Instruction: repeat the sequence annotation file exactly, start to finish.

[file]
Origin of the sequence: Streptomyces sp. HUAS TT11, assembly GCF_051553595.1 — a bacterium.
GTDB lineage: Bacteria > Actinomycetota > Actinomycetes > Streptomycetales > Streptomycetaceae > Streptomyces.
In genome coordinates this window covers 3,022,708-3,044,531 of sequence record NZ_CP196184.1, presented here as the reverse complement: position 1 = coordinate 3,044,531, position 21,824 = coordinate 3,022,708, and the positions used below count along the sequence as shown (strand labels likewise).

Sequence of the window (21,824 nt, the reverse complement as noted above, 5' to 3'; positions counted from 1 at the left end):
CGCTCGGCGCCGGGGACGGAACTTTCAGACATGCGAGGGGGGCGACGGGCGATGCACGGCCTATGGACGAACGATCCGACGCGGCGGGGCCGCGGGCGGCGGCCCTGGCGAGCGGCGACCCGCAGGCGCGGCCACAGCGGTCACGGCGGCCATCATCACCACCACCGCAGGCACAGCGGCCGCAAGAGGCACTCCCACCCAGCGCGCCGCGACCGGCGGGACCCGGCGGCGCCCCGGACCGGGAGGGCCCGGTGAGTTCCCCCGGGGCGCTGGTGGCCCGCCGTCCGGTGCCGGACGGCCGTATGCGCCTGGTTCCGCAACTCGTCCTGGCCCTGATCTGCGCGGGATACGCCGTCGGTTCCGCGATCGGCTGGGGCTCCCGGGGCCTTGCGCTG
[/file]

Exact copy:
Origin of the sequence: Streptomyces sp. HUAS TT11, assembly GCF_051553595.1 — a bacterium.
GTDB lineage: Bacteria > Actinomycetota > Actinomycetes > Streptomycetales > Streptomycetaceae > Streptomyces.
In genome coordinates this window covers 3,022,708-3,044,531 of sequence record NZ_CP196184.1, presented here as the reverse complement: position 1 = coordinate 3,044,531, position 21,824 = coordinate 3,022,708, and the positions used below count along the sequence as shown (strand labels likewise).

Sequence of the window (21,824 nt, the reverse complement as noted above, 5' to 3'; positions counted from 1 at the left end):
CGCTCGGCGCCGGGGACGGAACTTTCAGACATGCGAGGGGGGCGACGGGCGATGCACGGCCTATGGACGAACGATCCGACGCGGCGGGGCCGCGGGCGGCGGCCCTGGCGAGCGGCGACCCGCAGGCGCGGCCACAGCGGTCACGGCGGCCATCATCACCACCACCGCAGGCACAGCGGCCGCAAGAGGCACTCCCACCCAGCGCGCCGCGACCGGCGGGACCCGGCGGCGCCCCGGACCGGGAGGGCCCGGTGAGTTCCCCCGGGGCGCTGGTGGCCCGCCGTCCGGTGCCGGACGGCCGTATGCGCCTGGTTCCGCAACTCGTCCTGGCCCTGATCTGCGCGGGATACGCCGTCGGTTCCGCGATCGGCTGGGGCTCCCGGGGCCTTGCGCTG